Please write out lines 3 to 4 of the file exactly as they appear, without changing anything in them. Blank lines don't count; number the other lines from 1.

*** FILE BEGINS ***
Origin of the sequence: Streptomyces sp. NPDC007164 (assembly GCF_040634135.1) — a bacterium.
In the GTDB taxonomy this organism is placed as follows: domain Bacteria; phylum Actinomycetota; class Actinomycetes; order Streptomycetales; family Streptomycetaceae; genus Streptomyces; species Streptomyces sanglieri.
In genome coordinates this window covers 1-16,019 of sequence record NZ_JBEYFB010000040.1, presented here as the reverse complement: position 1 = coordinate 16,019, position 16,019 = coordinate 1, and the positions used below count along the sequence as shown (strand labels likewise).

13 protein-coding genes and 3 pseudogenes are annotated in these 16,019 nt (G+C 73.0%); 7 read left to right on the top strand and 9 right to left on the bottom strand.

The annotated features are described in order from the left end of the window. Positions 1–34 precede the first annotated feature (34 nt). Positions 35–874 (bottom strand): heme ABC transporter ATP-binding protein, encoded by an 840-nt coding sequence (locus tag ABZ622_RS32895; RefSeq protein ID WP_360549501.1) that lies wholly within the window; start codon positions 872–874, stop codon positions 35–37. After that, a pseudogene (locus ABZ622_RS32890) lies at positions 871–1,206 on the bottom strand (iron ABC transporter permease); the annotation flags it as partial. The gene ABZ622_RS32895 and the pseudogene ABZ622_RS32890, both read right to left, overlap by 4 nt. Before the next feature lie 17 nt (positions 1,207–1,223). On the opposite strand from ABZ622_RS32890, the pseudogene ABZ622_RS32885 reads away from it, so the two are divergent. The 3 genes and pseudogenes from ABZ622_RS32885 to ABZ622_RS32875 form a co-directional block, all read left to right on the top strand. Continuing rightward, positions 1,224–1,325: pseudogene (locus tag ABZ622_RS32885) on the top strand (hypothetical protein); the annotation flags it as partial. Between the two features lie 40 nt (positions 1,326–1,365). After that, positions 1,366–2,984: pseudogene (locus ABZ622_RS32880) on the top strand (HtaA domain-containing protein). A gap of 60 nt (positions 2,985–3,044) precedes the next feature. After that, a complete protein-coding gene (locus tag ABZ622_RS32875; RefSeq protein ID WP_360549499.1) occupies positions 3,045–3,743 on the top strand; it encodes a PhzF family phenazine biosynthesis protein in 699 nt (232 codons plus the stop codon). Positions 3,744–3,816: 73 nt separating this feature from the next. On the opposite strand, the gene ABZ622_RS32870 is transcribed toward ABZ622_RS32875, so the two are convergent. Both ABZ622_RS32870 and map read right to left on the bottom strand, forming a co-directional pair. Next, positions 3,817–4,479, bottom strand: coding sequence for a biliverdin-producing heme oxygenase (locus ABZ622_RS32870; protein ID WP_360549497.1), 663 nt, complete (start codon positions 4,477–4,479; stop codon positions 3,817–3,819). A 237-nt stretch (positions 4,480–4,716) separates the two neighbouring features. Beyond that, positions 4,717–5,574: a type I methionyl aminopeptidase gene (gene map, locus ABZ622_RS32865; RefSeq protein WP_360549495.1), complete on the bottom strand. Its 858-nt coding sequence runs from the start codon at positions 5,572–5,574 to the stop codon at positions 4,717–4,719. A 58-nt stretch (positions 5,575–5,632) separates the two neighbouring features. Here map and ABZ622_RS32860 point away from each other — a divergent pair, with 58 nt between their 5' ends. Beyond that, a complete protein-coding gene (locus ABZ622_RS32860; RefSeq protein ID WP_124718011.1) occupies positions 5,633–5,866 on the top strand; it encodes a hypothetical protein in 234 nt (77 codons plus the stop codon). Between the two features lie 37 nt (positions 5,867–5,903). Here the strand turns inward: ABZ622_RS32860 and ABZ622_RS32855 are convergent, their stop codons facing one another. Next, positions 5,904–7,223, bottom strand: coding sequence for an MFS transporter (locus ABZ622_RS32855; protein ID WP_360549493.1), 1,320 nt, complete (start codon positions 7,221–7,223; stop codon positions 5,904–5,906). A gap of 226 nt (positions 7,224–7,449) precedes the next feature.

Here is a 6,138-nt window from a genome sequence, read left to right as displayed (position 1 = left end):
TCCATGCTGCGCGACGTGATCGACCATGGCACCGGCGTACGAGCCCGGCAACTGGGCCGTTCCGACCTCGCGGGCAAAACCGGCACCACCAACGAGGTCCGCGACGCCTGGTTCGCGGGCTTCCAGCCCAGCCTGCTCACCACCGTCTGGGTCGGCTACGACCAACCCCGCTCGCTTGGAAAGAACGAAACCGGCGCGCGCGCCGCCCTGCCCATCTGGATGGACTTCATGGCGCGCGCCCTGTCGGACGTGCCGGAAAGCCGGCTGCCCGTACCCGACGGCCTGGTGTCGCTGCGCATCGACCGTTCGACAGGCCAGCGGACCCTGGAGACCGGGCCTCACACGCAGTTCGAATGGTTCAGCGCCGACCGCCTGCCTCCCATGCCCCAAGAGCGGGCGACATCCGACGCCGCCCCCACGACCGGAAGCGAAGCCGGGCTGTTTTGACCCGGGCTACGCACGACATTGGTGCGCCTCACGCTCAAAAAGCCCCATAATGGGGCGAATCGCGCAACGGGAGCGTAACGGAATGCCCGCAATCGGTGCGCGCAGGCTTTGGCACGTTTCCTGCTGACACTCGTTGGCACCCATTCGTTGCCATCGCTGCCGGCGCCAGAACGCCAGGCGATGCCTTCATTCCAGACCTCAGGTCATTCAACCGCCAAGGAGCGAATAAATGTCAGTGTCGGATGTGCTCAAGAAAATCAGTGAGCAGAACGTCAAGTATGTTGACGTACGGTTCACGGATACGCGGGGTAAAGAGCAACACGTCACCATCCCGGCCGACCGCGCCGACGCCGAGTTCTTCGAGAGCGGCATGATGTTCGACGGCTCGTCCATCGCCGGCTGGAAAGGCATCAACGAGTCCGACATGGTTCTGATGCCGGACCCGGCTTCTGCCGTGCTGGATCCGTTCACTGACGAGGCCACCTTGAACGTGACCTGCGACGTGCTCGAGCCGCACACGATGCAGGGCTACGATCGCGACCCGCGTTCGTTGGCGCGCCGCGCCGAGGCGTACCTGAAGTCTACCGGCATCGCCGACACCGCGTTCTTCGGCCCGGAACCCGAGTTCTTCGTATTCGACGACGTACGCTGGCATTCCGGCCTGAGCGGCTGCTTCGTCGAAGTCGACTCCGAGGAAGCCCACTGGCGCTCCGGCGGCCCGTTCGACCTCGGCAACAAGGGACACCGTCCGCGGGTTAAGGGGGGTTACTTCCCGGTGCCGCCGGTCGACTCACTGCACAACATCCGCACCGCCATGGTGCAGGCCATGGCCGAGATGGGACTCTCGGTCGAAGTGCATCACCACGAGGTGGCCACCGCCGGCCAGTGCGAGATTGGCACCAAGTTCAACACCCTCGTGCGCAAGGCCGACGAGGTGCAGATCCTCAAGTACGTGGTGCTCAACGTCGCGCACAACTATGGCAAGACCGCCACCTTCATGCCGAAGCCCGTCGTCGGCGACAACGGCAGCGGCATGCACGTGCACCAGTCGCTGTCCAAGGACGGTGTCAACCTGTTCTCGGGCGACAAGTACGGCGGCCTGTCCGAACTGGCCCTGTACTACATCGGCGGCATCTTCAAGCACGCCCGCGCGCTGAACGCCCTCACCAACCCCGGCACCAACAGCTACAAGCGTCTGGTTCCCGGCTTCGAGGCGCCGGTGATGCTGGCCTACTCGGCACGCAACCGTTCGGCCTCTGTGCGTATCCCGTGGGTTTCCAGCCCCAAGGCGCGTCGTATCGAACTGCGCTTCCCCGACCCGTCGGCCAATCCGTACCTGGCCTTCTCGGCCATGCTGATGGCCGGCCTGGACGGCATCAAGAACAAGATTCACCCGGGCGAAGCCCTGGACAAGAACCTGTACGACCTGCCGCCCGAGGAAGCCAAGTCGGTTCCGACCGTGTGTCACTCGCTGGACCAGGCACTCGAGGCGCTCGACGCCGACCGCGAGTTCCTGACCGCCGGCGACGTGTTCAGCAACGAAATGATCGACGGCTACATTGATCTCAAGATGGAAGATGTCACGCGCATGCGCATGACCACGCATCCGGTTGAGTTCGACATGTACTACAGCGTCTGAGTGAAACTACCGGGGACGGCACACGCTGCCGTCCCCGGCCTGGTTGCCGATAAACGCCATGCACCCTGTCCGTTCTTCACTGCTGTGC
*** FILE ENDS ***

In genome coordinates this window covers 1-16,019 of sequence record NZ_JBEYFB010000040.1, presented here as the reverse complement: position 1 = coordinate 16,019, position 16,019 = coordinate 1, and the positions used below count along the sequence as shown (strand labels likewise).

13 protein-coding genes and 3 pseudogenes are annotated in these 16,019 nt (G+C 73.0%); 7 read left to right on the top strand and 9 right to left on the bottom strand.